Wednesday, August 20, 2008
The Runwell: Days 9 & 10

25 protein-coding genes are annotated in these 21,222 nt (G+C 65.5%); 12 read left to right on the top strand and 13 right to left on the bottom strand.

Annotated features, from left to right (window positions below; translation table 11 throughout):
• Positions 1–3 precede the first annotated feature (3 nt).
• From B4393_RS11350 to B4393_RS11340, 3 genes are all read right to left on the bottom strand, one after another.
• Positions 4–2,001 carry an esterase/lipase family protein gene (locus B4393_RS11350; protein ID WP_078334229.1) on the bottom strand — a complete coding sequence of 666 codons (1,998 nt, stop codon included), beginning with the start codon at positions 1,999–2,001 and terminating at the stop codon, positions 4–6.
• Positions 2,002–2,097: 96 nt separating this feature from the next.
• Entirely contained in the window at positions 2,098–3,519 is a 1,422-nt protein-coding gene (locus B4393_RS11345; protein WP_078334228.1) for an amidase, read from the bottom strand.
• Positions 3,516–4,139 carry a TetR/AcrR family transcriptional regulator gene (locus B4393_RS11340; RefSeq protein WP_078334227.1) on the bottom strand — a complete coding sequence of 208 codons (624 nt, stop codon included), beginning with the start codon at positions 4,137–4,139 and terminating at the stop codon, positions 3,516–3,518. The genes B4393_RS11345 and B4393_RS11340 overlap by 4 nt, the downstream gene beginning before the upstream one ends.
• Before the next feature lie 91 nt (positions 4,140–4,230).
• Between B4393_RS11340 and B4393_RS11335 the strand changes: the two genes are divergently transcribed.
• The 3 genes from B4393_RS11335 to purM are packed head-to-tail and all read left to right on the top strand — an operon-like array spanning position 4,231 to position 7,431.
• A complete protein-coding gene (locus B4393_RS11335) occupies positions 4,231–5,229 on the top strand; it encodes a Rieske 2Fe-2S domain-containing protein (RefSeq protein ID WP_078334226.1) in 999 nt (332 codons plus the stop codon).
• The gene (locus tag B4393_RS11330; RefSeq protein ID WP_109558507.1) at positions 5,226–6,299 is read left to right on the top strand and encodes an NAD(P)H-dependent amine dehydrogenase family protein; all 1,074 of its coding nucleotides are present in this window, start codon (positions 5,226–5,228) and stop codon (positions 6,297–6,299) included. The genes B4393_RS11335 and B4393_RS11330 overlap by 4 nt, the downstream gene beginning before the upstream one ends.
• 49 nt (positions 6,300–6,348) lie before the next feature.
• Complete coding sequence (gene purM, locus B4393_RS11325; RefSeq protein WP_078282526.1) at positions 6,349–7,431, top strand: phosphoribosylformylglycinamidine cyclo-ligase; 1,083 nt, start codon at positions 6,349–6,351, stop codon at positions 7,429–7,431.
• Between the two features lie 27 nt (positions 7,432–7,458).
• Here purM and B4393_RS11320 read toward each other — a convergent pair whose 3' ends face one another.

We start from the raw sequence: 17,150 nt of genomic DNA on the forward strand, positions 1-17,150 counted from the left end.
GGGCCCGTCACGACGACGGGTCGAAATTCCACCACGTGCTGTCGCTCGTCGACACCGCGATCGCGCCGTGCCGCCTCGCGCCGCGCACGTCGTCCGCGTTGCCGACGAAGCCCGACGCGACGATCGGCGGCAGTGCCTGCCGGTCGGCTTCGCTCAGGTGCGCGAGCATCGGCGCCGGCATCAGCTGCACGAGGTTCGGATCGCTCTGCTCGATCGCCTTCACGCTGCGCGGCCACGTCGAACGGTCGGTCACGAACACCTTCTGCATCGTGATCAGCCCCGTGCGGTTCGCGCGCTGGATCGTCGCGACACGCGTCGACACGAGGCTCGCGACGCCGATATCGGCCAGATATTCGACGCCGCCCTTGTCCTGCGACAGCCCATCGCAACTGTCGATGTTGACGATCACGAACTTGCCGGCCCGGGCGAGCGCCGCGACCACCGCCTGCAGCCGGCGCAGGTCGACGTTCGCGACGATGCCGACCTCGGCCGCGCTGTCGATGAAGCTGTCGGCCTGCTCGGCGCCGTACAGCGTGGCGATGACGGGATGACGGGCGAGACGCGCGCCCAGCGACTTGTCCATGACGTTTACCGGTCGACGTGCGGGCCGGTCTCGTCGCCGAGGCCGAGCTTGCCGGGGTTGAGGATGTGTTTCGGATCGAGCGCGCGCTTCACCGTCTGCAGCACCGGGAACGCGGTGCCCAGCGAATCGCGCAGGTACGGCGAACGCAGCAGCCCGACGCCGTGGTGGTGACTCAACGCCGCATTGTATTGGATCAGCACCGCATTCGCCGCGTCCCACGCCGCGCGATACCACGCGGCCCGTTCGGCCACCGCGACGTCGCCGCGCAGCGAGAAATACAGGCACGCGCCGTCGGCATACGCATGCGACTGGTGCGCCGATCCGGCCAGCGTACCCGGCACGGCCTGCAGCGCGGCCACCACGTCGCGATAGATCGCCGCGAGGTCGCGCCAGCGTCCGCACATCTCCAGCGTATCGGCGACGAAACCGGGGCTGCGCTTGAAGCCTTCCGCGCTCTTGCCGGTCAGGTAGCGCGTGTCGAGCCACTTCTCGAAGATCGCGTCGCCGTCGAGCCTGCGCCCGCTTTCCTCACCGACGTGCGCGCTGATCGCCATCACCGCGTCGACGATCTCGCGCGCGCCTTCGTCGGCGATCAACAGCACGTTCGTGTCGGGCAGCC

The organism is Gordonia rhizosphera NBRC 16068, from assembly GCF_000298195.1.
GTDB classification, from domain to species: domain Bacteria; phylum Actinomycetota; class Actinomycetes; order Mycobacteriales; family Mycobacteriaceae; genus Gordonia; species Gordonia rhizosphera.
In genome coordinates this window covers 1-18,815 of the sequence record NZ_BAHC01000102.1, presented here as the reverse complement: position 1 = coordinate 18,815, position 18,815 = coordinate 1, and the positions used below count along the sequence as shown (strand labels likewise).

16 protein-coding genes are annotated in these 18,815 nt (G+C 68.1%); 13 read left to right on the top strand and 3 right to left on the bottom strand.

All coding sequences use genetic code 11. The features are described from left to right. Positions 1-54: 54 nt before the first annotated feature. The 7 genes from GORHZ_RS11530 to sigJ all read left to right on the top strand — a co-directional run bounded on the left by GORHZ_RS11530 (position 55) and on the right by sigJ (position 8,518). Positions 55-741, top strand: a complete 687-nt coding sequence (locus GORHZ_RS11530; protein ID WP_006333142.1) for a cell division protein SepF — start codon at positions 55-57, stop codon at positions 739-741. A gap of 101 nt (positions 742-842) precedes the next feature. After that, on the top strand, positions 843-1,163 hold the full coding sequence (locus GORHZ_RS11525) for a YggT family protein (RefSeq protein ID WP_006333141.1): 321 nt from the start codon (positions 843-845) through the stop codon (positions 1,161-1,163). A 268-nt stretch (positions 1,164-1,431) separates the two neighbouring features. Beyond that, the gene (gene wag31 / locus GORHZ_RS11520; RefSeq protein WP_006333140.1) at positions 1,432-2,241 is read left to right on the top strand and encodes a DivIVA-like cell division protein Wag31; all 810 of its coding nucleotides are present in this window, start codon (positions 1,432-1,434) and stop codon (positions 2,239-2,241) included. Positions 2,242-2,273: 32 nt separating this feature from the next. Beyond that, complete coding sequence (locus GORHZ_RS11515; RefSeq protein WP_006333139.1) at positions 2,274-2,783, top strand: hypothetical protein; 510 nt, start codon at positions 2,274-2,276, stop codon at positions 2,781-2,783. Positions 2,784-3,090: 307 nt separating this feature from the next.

Despite my recent disappointment at the utter failure of Menotomy's "Vintage Bicycle Cleaning Kit" (grrrr), I've been plowing ahead with the rear wheel cleanup. Unfortunately, although it is certainly better than it was, I have had to settle for an "antique patina" finish rather than shiny chrome and steel. The chrome is simply wasted after years of rusting outside. As a testament to the heartiness of the old construction, everything is still structurally sound, just cosmetically ruined. I'm still pressing on with my plan to get the bike back up and running before thinking about repainting and re-chroming (after all, I've not even ridden the thing yet), but someday down the road, I'll do both. Until then, no riding in the rain (not hard in SoCal). Here's the after picture of the outside of the rear hub, with the Perry mark relatively clear. The shiny strip is the result of being covered by the dust clip for so many years. Below is the before picture, so you can see that I did accomplish something. Right now, I still have the wheel completely taken apart, and everything is clean (if not shiny). I've never taken apart or reassembled a wheel before, so I'm advancing with trepidation, but I have faith that I'll be able to figure it out. I only attempted it here because the single-speed wheel on the Westwood rim is built without a dish because there is no derailer and gear cluster to compensate for, making it a much more straightforward build. For those who are interested, the rear rim is a 40-spoke design, typical of old English bikes, but not otherwise very common. I'm going to hold off posting a "how to" about reassembling the wheel until I see if I actually "can do," but check out Sheldon Brown on wheel building in the meantime. Once the wheel is back together, both wheels and the frame are off to the bike shop for truing and to have the cottered cranks and stubborn stuck pedal removed. Once that's done, I'll just need to assemble all the replacement parts, and put 'er back together. I'm sure it won't be that easy, however.